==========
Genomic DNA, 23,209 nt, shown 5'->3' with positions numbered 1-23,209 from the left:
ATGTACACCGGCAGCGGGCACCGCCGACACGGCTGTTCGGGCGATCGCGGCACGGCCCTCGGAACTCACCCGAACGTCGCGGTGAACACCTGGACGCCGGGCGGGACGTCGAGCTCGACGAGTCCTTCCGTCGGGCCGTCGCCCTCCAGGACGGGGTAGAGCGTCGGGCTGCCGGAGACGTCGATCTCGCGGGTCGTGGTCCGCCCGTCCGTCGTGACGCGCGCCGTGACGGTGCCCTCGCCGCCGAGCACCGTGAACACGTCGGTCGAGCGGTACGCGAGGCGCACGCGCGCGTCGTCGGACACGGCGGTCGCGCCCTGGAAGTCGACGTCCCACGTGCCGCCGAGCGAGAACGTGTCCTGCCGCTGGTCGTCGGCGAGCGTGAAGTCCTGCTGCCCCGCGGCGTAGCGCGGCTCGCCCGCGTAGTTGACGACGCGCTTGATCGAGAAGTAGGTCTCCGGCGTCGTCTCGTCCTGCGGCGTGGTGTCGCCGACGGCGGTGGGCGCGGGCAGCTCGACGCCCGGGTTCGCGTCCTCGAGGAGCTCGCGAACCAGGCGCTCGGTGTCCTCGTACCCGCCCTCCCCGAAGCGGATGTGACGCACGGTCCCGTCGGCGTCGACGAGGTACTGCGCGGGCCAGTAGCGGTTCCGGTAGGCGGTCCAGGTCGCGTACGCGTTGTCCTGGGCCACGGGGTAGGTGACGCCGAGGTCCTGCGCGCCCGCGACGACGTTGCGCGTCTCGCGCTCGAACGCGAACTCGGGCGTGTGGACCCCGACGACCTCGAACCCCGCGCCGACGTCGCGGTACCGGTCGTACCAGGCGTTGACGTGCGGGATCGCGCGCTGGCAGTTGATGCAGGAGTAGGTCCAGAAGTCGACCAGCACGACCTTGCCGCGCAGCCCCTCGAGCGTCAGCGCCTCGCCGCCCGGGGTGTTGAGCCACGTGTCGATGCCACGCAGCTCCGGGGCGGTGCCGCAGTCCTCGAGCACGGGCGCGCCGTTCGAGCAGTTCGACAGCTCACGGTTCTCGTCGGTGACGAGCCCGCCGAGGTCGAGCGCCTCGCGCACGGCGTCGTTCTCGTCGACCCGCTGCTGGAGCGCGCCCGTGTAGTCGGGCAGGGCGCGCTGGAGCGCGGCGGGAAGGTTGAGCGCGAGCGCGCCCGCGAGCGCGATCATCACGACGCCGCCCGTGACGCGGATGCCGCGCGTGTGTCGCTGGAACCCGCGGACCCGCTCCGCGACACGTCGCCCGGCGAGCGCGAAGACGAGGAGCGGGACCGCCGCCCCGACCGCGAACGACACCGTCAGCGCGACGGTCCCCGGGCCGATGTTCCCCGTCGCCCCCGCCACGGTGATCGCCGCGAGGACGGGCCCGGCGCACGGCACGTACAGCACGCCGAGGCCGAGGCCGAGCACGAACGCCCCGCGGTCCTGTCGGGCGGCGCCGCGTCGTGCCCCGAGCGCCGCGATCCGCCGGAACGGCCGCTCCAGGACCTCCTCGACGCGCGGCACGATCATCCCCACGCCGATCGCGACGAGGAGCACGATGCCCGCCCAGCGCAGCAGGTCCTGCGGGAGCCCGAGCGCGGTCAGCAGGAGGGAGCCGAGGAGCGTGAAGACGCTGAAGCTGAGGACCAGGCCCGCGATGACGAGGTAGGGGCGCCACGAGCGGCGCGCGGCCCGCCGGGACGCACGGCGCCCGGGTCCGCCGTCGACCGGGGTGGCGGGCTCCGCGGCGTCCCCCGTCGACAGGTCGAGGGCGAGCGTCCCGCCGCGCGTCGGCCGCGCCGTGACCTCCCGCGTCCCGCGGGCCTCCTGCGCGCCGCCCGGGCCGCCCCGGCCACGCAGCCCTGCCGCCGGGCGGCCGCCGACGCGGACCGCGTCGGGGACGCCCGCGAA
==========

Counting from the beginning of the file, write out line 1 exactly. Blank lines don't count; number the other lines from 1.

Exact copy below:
Genomic DNA, 23,209 nt, shown 5'->3' with positions numbered 1-23,209 from the left: